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Old And Sold Antiques Digest Article

Jewelry Briefs

By D. Tudor Harrell

( Orginally published November 1961 )



"Her zone, from which a hundred tassels hung,
She girt above her; and in three bright drops,
Her glittering gems suspended from her ears,
And all around her grace and beauty shone." -Homer

In Homer the wooers tried to gain favor of Penelope with golden breast-pins, agraffes, ear-rings, and chains. Hephaistos is mentioned as the artificer of beautiful rings and hair-pins.

The Romans constantly sought something novel. When the victims of Pompey introduced carved gems, we read of Caesar's purple robe, flowing from the shoulders, fastened by a fibula, the chains of which glittered with precious stones.

He presented a pearl valued at 50,000 pounds to the mother of Brutus, according to records; and Cleopatra's ear-rings were valued at 161,457 pounds. Lollia Paulni, the wife of Emperor Caligula, is said to have worn emeralds and pearls worth nearly 350,000 pounds.

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From the account of expenses of Isabella, Queen Consort of Edward II, of England (1292-1358), entries relating to jewels showed expenditures of no less than 1,399 pounds. The more valuable gems were purchased from Italian merchants.

Her favorite English jewelers were John de Louthe, and William de Berkinge, goldsmiths of London. One chaplet of gold set with bulays (rubies), sapphires, emeralds, diamonds, and pearls is mentioned. This is thought to have been ordered for her visit to Windsor at the St. George's Day celebration. Old account books frequently mention gold buttons, knee buckles, and mourning rings.

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Signet rings were made early in Rome, the seals being used to seal wine jars. Romans of wealth only were permitted to wear gold rings, and many of the Bishops' rings carry the early Roman seal, usually mounted with a sapphire.

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Posey rings or love tokens were made in England, in the 17th century. They were set with stones, the first letter of which would spell a word of sentiment. For instance, a ruby, emerald, garnet, amethyst, ruby, and diamond spelled "Regard."

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Some of the first cameos were often mounted in Pinchbeck, a metal made by Christopher Pinchbeck early in the 17th century. Intaglios were more common in the early jewelry than cameos.

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The most noted of the Papal rings is the Fisherman's Ring, for Peter was a fisherman. No other talisman gained greater repute in Medieval legends than the "Ring of Solomon" OT "Solomon's Seal."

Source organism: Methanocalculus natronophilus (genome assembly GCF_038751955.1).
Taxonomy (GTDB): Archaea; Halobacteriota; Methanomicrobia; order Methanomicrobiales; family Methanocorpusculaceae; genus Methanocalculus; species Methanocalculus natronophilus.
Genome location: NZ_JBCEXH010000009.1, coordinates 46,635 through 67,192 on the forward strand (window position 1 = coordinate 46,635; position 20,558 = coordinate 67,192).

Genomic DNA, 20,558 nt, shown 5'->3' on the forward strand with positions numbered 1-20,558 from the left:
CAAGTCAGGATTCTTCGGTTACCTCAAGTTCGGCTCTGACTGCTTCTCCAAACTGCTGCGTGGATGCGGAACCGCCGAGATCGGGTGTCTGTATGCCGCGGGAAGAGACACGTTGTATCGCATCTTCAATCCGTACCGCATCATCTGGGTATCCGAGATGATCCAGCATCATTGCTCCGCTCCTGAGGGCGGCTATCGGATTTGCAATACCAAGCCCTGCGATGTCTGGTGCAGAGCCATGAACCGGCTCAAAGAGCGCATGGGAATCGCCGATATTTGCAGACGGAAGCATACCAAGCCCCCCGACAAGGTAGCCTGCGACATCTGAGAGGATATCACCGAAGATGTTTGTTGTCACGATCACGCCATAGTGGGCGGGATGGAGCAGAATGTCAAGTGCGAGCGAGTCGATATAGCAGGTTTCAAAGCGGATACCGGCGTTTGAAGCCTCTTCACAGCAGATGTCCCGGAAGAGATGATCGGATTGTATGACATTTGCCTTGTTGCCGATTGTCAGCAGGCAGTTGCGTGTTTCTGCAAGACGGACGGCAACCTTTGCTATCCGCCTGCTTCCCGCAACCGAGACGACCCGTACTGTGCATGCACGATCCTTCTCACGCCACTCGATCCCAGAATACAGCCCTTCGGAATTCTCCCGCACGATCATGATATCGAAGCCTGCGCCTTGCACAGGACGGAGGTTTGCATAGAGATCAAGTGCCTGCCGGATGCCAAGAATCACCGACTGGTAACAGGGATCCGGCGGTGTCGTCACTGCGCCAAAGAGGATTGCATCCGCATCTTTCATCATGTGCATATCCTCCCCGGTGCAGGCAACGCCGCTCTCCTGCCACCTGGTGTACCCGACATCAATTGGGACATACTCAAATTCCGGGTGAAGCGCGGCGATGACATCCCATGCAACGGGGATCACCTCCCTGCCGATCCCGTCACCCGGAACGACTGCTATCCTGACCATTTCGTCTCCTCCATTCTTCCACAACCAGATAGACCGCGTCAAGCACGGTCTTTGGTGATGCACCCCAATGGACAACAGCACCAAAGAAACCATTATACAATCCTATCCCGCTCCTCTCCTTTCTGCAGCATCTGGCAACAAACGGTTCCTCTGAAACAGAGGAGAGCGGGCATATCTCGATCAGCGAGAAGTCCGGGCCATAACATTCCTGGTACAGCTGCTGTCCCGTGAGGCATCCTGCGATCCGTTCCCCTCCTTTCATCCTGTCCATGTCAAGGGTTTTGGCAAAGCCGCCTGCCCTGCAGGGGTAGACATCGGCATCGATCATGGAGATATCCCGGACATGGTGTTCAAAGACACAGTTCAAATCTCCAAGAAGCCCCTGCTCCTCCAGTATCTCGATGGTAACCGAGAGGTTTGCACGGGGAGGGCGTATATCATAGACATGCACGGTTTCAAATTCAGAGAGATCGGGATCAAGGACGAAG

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The legend of the betrothal ring of the Virgin Mary, says it was given to St. John by Mary and taken to Rome. Later this bit of chalcedony appears in the chronicles of Christian converts, who attributed miraculous virtues to it. In the 15th century it came into possession of the Perugians, and on four days of the year it was exposed to the gaze of the faithful.

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After the battle of Cannae, Hannibal ordered that the gold rings taken from the hands of the dead Romans, be sent to Carthage as proof of the great slaughter, for none below the rank of Knight was permitted to wear gold rings.

Rome, proclaimed a day of mournin., on which all gold rings were laid aside as a mark of sorrow. This custom prevailed after the defeat of Cannae and was observed on the funeral day of Augustus Caesar 230 years later.

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The master cameo handed down from ancient times, is the Agate of Tiberius. It was large, 13x11 inches, and the elaborate design was made to conform to the grain and color of the five layers of sardonyx. The colors varied from white to brown to dark red.

This cameo is credited to a Greek Sculptor, Deoskindes. For centuries it passed between popes, kings, and princes, until it finally became part of the treasure in Sainte Chapelle, Paris.

It remained there for centuries, until 1804, when it was reported stolen. After a time it was returned to its casket under the gold turrets of Sainte Chapelle.

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The forehead ornament, a Ferronnaire, meaning a jeweled ornament, was immortalized by Da Vinci in his famous painting La Belle Ferronnaire.